This sounds like it could be the final conclusion of the "Reform of the Reform." Of course, another option (probably not very likely) would be to simply go back to the EF but with the OF lectionary and with the option for the vernacular (something like the '65 Missal) I certainly hope something like one of these possibilities will be the final product--and hopefully during my lifetime!
You never know who reads a blog. A year or more ago I went to a chant workshop at Ave Maria University. Jeffrey Tucker spoke there and your blog was mentioned (I believe by Jeffrey during his talk) as one of the popular blogs with the "Reform of the Reform" movement. Several young men in their 20's seated near me (several were seminarians or planned to go to seminary)cheered when your name and blog was mentioned! Who knows, maybe you truly are clairvoyant and the Pope, Father Guido Marini, or maybe Cardinal Raymond Burke read your blog!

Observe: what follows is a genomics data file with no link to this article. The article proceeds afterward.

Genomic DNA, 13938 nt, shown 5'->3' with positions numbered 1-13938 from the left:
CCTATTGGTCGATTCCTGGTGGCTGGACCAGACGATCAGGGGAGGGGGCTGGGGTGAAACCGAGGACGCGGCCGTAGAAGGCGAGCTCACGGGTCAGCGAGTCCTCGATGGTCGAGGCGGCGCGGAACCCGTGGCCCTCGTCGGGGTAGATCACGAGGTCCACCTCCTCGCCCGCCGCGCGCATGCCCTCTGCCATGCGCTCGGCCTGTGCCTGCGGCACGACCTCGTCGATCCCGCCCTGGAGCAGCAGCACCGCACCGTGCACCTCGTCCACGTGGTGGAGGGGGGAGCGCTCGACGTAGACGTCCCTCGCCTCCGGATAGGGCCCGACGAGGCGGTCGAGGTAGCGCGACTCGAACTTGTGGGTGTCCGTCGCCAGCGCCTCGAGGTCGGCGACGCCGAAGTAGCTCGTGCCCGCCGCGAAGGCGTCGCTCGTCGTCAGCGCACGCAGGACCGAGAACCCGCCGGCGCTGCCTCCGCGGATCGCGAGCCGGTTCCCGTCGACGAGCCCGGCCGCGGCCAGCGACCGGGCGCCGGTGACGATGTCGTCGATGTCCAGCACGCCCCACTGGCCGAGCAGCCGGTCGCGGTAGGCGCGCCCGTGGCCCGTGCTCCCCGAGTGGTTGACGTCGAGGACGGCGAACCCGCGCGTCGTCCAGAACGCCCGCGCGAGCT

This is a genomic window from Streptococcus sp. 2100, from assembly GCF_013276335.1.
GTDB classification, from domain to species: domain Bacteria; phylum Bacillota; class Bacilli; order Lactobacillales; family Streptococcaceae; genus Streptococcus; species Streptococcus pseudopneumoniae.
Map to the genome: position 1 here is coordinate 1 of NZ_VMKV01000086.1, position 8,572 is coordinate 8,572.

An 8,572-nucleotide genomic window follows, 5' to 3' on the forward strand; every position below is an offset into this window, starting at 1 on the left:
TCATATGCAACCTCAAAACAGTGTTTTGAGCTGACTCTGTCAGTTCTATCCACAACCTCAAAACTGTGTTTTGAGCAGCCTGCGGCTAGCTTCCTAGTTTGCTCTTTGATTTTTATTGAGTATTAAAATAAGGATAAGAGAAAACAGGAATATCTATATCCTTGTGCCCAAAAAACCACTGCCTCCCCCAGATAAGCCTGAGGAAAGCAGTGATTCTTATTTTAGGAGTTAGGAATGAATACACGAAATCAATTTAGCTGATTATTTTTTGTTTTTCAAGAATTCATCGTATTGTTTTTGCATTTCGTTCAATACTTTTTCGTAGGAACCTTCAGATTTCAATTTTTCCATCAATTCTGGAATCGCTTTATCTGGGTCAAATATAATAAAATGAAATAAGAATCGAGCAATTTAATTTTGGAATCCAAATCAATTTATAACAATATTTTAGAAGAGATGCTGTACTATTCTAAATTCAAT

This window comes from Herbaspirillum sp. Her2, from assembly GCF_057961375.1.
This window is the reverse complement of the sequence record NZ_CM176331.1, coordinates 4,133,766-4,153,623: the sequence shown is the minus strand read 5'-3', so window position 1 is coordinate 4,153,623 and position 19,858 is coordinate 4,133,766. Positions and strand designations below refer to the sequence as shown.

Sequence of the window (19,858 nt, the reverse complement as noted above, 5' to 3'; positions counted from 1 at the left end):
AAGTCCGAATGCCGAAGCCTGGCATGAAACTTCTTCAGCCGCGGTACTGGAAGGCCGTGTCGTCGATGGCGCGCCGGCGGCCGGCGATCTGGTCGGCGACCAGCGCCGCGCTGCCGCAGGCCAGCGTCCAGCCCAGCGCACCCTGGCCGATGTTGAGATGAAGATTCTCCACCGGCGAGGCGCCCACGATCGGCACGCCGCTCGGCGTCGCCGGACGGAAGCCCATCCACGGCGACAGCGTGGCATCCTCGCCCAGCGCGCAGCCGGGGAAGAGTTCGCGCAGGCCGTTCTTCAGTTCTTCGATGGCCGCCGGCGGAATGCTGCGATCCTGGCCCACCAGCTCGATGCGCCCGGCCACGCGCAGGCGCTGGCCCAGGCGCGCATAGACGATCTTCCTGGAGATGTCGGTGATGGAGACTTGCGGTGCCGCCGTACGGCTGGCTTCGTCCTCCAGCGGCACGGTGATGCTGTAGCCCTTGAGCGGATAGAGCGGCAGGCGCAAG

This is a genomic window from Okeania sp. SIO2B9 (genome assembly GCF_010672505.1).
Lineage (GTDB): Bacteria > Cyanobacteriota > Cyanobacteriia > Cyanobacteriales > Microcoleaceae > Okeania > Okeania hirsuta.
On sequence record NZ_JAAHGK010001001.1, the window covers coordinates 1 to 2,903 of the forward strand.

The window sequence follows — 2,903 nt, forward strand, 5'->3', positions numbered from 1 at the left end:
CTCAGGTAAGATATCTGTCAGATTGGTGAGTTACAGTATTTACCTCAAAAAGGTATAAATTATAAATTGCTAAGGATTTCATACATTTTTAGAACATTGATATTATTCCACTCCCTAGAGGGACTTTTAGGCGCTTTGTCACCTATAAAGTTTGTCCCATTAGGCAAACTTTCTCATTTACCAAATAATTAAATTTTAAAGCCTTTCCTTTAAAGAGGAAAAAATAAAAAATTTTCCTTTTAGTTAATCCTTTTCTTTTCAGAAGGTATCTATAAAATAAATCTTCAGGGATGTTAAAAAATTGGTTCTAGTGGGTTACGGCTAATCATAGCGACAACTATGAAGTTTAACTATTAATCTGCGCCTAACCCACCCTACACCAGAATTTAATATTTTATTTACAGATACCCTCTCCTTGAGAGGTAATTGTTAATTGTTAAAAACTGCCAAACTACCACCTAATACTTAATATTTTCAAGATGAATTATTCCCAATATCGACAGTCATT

Sounds good. I wish we could use the high altar sometime, but it would be hard to see. What about more low church Catholics? I don't see them going Ad Orientem on their own. Would it be required or optional for them.
Ad Orientem or Facing the people would be options but using the so-called Benedictine Altar arrangement.
Joseph, all I can say is "YIKES!" That kind of stuff makes me very nervous because I still believe that all this virtual stuff is make-believe on my part and no one actually reads it and those who respond are just virtual responders. I prefer that!!
Something would need to change. The texts and prayers would need to be changed to match the EF. The OF text and prayers are often abrievated versions of the prayers in the EF (example: the Confiteor is quite different).